This Day in History… January 15, 1943

The Pentagon 

US #O117 – War Department Official Stamp

On January 15, 1943, construction on the Pentagon, the world’s largest office building, was completed.

In 1941, President Franklin Roosevelt declared a state of national emergency after Germany launched a surprise attack on the Soviet Union.  For many, it seemed very likely that the US would soon enter the war.

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This Day in History… January 14, 1943

Casablanca Conference

US #930 pictures Roosevelt and his upstate New York home at Hyde Park.

On January 14, 1943, Allied leaders met in Casablanca, Morocco, to discuss the next stage of World War II.

The conference was a secret.  Days before the meeting, President Franklin Roosevelt boarded a train going north to make journalists think he was going to his upstate New York estate.  Instead, he secretly switched trains in Baltimore and rode down to Miami to catch a plane.  This made Roosevelt the first president to fly in an airplane while in office, and the first to leave American soil during wartime.

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This Day in History… January 13, 1864

Death of Stephen Foster 

US #879 was issued in Bardstown, Kentucky, where Foster was inspired to write “My Old Kentucky Home.”

On January 13, 1864, Stephen Foster, the “father of American music,” died in New York City.

Stephen Collins Foster was born on July 4, 1826, in Lawrenceville, Pennsylvania.  The youngest of nine children, Foster attended private schools and taught himself to play the clarinet, violin, guitar, flute, and piano.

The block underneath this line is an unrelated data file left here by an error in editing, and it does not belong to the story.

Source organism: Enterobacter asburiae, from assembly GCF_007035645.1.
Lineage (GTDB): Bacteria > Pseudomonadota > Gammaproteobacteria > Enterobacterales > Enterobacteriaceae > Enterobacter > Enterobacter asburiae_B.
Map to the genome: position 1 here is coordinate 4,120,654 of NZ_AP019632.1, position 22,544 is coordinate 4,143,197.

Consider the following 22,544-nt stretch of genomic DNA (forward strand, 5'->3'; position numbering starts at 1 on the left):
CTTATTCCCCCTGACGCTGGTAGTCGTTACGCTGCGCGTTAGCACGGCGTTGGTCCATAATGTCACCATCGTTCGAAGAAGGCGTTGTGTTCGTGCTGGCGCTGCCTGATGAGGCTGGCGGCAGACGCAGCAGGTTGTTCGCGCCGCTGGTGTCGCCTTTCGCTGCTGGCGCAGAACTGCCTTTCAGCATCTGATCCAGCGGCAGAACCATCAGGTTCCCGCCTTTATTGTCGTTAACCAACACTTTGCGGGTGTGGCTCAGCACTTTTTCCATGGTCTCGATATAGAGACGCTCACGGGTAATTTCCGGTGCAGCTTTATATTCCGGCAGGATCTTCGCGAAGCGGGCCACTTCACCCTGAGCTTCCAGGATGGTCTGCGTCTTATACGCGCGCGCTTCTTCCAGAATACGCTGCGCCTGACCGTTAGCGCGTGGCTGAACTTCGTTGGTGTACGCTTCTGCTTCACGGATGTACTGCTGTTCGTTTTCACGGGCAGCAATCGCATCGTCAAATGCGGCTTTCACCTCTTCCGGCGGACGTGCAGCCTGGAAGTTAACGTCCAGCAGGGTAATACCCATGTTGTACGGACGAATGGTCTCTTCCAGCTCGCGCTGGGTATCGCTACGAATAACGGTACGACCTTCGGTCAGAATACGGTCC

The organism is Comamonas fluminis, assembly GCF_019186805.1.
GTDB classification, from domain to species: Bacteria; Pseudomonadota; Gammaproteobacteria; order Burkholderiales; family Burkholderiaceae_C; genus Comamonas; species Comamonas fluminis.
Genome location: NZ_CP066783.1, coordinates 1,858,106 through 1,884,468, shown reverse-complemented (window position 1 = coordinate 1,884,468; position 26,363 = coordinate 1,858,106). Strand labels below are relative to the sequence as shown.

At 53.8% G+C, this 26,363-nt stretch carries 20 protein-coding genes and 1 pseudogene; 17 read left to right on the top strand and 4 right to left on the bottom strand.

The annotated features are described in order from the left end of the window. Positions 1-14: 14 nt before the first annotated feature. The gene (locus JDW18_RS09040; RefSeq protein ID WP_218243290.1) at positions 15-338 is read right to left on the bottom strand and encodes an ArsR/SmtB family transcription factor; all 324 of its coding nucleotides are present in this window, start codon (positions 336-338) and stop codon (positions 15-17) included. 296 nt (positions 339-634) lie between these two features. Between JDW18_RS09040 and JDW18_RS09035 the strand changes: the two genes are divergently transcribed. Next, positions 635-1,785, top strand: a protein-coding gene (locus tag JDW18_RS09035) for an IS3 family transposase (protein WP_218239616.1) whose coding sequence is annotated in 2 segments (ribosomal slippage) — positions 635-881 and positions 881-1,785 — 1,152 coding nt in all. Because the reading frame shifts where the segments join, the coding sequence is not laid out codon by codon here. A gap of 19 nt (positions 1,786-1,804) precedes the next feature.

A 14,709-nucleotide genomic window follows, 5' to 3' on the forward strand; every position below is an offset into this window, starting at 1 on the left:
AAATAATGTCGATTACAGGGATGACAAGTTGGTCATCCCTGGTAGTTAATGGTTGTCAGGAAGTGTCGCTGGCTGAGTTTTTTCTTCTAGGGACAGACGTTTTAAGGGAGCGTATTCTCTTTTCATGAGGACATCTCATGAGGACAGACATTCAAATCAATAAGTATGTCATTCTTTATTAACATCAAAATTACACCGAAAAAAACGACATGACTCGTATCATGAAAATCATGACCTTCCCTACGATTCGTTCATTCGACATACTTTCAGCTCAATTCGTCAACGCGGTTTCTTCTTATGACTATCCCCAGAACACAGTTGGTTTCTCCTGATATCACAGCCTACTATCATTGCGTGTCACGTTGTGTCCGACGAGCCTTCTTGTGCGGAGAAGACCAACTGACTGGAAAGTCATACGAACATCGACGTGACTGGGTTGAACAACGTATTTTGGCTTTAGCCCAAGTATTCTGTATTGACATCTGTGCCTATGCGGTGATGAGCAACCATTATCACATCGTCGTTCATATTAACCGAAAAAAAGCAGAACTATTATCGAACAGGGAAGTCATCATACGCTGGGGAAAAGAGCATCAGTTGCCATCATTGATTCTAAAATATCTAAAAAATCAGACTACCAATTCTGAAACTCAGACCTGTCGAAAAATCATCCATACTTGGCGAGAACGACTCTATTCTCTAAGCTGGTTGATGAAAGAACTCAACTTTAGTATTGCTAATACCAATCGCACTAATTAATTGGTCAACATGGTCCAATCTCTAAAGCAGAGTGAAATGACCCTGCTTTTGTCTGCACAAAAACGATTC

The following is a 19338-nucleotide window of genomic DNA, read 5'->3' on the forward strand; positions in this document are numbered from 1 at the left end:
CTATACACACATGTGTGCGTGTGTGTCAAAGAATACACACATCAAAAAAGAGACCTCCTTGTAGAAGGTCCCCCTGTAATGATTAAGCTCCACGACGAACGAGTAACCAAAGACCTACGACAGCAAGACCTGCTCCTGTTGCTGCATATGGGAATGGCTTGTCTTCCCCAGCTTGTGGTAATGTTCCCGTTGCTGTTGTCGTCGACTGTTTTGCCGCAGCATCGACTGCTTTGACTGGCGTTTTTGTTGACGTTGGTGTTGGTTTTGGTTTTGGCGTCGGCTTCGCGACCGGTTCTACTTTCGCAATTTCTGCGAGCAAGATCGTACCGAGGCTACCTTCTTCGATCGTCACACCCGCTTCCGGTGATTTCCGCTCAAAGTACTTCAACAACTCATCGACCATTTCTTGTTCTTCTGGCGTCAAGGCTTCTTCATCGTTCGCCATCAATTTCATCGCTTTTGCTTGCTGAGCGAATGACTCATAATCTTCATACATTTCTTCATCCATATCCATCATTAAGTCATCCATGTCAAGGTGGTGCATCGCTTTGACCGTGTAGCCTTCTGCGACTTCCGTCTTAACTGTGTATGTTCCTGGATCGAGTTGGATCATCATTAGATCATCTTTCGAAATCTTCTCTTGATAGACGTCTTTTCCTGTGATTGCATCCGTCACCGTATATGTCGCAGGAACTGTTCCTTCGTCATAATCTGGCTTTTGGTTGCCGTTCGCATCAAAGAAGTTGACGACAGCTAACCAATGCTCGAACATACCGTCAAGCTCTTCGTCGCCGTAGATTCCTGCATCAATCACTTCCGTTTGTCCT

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This Day in History… January 12, 1932

First Woman Elected to the U.S. Senate 

US #3431 – The first self-adhesive stamp in the Distinguished Americans Series.

On January 12, 1932, Hattie Caraway became the first women elected to serve in the United States Senate.

Born in Bakerville, Tennessee, on February 1, 1878, Hattie Wyatt earned a Bachelor of Arts degree from Dickson (Tennessee) Normal College in 1896.  She taught school for a few years before marrying Thaddeus Caraway in 1902.

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This Day in History… January 11, 1935

Another Notable Earhart Flight 

US #C68 was issued on Earhart’s 66th birthday.  

On January 11, 1935, Amelia Earhart became the first person to fly solo from Hawaii to California.

Born in 1897, Amelia Earhart had a love of adventure from a young age.  She became fascinated with flight after riding a roller coaster as a child and first rode in a plane in 1920.

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This Day in History… January 10, 1964

First Stamp with Mr. Zip in the Selvage 

US #1242 – Mr. Zip’s first postal appearance was in the selvage for this stamp.

On January 10, 1964, Mr. Zip first appeared in the selvage of a stamp sheet honoring Texas icon Sam Houston.

Prior the creation of Zip codes, the US had postal districts or zones for use in larger cities.  As towns and cities grew, the Post Office needed a more organized system to help separate the mail.  In 1944, postal inspector Robert Moon submitted a proposal calling for a three-digit Zip code to help sort the mail.  For this, Moon is often considered the father of the Zip Code, though it wouldn’t be implemented for nearly 20 years.

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